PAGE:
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Online privacy in the United Kingdom (UK) - statistics & facts

Over two years after the implementation of the General Data Protection Regulation (GDPR) Europe-wide, the United Kingdom (UK) is doing relatively well under the new law. According to a country-to-country comparison of the federal budget allocated to data protection authorities (DPAs) in Europe, the UK topped the list with a hefty 61 million euros having been allocated in 2020 alone. Awareness of the GDPR in the UK is also higher than the EU average, with nearly 80 percent of respondents saying they had heard of it. Interestingly however, the UK also has one of the lowest percentages of survey respondents who claim they actually read terms and conditions when using online services. Here, the majority at 48 percent admitted they did not do so at all.

Companies and GDPR compliance

Businesses have also been adapting to this change. In order to comply with the regulations, financial investments were made - mainly in the area of implementing new processes around the handling of sensitive data. Secondary areas of investment also included data collection auditing and the hiring of compliance staff. How much did this cost? As it turns out, the majority of small businesses in the UK, France, Ireland and Spain had spent between one and ten thousand euros on GDPR compliance in 2019.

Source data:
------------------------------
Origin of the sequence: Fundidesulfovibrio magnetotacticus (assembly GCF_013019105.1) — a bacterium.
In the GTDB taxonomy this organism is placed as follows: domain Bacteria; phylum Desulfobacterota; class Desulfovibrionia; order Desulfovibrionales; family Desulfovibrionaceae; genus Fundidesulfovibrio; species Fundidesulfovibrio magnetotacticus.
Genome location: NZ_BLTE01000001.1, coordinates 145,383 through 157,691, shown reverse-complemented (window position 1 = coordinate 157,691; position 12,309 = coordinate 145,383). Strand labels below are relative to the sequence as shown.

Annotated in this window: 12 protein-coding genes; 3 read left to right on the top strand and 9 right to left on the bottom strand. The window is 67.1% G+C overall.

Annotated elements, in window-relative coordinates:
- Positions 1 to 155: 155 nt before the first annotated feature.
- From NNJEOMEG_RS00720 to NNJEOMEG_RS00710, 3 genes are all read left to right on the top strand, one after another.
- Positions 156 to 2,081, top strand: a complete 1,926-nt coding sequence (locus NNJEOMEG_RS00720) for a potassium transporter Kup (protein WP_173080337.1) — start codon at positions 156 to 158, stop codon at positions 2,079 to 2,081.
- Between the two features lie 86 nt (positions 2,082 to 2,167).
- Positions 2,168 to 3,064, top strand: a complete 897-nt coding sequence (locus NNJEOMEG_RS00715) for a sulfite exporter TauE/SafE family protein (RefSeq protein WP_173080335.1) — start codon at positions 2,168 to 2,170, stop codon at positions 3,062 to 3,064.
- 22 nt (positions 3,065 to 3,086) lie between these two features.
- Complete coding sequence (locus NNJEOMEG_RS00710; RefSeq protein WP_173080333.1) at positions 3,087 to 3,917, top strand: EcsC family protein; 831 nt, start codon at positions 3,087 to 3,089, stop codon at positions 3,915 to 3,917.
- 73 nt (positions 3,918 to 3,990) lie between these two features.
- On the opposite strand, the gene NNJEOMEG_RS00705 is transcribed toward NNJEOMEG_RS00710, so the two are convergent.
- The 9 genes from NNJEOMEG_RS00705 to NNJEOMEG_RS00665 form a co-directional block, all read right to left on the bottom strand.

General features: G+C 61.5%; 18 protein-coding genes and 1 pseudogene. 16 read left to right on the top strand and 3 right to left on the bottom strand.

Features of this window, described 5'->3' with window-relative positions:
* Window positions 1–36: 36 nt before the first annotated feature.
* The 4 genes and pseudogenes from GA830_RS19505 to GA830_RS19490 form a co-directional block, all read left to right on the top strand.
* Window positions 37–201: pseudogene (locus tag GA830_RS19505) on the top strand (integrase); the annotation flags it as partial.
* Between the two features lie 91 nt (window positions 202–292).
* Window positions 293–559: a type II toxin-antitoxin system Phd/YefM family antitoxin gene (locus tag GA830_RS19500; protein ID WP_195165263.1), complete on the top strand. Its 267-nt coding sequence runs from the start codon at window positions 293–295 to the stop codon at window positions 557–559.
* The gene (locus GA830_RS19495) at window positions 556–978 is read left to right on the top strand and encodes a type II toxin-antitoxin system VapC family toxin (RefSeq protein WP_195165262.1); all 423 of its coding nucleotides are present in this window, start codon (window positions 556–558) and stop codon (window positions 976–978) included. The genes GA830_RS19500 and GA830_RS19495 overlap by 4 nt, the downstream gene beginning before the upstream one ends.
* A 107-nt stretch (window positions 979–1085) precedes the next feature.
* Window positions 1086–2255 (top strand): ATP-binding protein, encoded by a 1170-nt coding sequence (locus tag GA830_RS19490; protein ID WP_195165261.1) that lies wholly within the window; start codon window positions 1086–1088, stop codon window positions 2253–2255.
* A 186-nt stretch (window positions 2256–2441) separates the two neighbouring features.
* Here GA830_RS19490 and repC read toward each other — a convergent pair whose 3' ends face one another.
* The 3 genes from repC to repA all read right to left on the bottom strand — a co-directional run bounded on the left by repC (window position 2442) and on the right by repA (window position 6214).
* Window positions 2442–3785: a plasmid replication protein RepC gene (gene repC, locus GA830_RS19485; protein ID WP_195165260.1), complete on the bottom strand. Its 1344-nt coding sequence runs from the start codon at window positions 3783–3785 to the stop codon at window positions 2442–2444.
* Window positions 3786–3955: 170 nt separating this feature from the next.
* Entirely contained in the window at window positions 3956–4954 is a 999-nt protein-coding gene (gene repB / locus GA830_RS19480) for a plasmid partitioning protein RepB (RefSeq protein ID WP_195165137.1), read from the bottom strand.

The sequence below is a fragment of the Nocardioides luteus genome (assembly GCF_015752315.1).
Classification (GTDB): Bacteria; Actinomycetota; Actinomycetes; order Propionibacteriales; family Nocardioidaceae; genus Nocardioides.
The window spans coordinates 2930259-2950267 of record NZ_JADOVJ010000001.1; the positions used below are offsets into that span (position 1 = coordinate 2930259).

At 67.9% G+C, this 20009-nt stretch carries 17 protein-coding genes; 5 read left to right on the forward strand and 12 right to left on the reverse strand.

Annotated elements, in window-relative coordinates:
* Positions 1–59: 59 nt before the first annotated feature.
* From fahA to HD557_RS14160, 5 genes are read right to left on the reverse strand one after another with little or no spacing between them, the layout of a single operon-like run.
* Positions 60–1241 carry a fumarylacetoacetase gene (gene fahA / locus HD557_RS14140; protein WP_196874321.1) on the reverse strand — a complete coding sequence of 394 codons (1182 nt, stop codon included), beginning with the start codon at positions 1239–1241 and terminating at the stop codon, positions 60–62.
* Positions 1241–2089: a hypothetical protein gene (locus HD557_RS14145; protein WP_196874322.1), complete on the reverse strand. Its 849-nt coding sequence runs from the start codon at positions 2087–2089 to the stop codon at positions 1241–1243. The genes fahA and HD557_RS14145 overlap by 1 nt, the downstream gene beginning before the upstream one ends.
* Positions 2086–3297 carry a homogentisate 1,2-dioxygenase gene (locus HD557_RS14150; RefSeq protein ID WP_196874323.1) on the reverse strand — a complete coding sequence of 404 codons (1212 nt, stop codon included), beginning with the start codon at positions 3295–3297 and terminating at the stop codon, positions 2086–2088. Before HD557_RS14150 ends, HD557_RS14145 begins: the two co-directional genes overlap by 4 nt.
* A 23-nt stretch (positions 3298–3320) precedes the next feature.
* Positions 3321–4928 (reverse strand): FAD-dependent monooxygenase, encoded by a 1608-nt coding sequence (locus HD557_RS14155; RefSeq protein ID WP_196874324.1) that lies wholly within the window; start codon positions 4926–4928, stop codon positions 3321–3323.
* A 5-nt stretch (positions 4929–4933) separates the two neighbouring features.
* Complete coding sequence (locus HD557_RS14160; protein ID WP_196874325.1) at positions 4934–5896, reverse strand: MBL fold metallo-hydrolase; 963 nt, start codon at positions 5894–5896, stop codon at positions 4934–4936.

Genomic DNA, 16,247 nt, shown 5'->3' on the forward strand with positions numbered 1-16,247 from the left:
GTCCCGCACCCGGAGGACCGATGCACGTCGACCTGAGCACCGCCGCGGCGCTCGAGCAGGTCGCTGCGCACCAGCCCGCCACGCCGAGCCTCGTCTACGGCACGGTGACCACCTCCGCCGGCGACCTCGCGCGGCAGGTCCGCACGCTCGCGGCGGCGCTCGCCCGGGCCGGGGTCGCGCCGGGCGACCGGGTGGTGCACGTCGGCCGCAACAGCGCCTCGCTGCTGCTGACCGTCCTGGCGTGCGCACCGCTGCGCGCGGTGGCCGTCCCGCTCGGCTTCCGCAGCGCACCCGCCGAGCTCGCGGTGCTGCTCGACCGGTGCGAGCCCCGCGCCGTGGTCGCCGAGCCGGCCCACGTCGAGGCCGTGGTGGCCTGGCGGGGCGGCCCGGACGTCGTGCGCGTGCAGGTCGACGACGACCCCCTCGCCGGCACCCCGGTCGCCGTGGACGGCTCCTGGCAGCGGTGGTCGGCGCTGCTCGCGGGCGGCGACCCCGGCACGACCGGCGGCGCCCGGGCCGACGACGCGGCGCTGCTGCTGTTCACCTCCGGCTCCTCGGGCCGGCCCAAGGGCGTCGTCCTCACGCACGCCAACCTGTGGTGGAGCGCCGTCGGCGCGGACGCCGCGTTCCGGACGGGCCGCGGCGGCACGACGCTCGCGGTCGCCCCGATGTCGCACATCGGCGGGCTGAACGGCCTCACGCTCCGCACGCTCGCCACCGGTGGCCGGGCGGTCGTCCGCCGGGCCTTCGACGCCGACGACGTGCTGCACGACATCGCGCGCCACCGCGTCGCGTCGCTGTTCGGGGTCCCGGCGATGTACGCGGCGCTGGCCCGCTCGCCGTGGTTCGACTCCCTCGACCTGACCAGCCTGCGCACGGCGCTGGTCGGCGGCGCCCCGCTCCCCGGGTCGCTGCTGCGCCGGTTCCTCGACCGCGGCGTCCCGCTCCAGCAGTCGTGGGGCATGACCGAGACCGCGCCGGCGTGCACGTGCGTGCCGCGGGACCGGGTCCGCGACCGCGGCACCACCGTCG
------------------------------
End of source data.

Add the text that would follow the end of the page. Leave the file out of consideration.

Consumer trust

As it turns out, financial rewards and free products or services are the main incentives encouraging consumers to share their personal data with companies. Conversely, charity donations did more to discourage the sharing of information. Healthcare providers (like the NHS) and emergency services inspired more trust in consumers across all age groups. While the younger generations tended to trust universities more, the older generation (55 years and above) trusted banks and credit companies more to handle their personal data ethically. What measures could companies take to begin building more trust with their consumer base? According to a 2020 survey, a ban on the sharing of customer data to third parties by companies would make the most difference. Not too far behind was making it a legal requirement for customers to be informed in the case of a data breach.

Online privacy in a pandemic

In light of the coronavirus (COVID-19) pandemic and the release of the NHS track and trace app in the UK, over half of those aged 35 to 54 years felt it was very important that any contact tracing app took civil liberties into account and would protect people’s privacy. This sentiment was echoed throughout all age groups. Despite an increasing openness toward data sharing, it is clear that for the majority of the UK public, a respect of privacy as well as transparency in the way their data is being used is paramount.



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Online privacy in the United Kingdom (UK)

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GDPR

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